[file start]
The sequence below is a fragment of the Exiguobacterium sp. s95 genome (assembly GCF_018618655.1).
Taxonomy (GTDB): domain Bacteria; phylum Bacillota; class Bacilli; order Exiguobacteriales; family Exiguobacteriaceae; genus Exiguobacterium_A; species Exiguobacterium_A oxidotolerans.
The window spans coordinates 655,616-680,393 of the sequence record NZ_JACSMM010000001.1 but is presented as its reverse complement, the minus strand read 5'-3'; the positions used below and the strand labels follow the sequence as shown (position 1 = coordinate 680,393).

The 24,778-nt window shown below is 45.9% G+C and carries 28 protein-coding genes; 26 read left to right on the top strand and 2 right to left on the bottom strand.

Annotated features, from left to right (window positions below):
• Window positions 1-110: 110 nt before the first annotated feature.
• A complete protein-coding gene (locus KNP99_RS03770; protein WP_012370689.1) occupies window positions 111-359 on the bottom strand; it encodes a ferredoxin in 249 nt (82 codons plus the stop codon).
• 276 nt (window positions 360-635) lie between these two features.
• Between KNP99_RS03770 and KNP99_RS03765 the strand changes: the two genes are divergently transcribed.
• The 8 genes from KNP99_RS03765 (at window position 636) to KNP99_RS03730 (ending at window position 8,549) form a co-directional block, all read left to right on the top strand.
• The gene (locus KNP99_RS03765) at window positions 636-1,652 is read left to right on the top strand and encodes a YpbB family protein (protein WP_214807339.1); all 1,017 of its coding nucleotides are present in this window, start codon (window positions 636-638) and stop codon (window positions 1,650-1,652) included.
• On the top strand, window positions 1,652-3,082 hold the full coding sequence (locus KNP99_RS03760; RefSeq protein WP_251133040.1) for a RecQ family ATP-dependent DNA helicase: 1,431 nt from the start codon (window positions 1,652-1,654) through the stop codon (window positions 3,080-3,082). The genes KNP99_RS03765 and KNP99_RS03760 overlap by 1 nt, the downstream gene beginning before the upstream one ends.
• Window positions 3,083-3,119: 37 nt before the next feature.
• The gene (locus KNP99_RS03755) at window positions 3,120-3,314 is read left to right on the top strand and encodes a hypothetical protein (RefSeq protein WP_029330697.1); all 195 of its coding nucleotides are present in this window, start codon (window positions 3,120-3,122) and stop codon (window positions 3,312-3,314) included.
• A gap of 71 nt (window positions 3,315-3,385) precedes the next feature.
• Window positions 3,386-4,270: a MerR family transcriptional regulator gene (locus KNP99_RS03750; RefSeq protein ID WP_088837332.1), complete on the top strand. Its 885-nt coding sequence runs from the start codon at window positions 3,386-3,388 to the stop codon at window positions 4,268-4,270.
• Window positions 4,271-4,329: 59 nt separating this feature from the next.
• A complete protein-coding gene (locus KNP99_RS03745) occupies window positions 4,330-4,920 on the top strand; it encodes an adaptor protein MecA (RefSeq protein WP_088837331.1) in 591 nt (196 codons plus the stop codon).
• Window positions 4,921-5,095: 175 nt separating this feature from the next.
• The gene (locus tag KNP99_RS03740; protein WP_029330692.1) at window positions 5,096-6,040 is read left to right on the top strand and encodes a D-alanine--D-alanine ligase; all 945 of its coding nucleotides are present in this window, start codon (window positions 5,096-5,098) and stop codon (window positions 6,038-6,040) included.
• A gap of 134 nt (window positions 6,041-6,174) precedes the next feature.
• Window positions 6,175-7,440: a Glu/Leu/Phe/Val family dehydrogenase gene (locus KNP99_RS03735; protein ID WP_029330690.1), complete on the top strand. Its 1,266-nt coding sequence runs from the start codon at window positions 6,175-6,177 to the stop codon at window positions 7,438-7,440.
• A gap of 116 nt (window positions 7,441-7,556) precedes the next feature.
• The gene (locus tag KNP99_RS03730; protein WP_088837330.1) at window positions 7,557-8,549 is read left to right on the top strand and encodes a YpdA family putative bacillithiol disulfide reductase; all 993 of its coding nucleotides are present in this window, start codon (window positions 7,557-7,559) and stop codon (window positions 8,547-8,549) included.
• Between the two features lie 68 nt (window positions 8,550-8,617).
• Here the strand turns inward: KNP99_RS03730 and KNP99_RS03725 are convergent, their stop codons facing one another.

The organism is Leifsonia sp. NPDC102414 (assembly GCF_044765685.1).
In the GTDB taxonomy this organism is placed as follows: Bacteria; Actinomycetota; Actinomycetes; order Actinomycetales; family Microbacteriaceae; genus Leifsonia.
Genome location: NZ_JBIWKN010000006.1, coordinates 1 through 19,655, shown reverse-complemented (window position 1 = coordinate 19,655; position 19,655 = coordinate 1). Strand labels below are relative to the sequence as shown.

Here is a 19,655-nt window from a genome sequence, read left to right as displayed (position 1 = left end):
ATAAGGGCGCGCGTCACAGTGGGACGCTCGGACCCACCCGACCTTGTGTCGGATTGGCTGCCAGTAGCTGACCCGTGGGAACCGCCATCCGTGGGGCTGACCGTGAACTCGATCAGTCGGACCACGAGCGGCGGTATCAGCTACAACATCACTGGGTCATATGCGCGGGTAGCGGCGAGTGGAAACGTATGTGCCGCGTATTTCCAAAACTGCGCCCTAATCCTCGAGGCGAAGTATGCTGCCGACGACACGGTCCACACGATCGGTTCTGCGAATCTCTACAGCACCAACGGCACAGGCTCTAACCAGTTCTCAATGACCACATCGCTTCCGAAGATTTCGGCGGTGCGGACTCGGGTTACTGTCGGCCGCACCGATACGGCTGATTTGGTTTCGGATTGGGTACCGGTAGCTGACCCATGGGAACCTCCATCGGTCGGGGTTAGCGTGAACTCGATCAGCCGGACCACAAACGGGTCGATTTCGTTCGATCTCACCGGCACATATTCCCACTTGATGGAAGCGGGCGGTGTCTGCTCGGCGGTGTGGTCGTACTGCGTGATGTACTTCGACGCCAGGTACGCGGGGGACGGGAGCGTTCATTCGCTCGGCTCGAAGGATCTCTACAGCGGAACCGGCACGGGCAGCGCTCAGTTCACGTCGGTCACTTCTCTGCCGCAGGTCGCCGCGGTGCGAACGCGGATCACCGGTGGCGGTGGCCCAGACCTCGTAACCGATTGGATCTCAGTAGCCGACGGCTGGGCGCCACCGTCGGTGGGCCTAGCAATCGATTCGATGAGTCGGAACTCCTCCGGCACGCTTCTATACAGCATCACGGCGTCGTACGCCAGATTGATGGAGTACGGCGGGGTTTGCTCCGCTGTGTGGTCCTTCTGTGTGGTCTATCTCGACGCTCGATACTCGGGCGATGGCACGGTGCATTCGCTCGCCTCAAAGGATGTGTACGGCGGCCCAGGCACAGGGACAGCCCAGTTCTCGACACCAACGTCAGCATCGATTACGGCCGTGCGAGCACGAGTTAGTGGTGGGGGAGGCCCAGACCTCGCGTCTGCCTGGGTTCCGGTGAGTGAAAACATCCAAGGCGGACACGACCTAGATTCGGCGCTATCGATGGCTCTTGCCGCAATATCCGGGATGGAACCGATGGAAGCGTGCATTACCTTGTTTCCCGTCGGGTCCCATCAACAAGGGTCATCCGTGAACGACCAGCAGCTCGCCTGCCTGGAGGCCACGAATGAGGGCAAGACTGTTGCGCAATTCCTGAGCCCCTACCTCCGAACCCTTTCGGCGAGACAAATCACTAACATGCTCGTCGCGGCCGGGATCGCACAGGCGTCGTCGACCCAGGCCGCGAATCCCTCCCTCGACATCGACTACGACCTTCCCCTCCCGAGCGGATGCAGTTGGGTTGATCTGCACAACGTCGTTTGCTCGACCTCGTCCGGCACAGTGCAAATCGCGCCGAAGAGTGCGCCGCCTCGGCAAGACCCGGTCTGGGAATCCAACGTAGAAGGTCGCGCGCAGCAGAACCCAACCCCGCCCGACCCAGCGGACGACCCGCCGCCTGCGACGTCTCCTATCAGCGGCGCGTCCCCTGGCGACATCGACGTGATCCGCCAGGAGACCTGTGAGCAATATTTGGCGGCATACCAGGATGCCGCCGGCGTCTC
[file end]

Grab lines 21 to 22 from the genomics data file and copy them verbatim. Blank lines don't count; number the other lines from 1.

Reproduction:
• A gap of 134 nt (window positions 6,041-6,174) precedes the next feature.
• Window positions 6,175-7,440: a Glu/Leu/Phe/Val family dehydrogenase gene (locus KNP99_RS03735; protein ID WP_029330690.1), complete on the top strand. Its 1,266-nt coding sequence runs from the start codon at window positions 6,175-6,177 to the stop codon at window positions 7,438-7,440.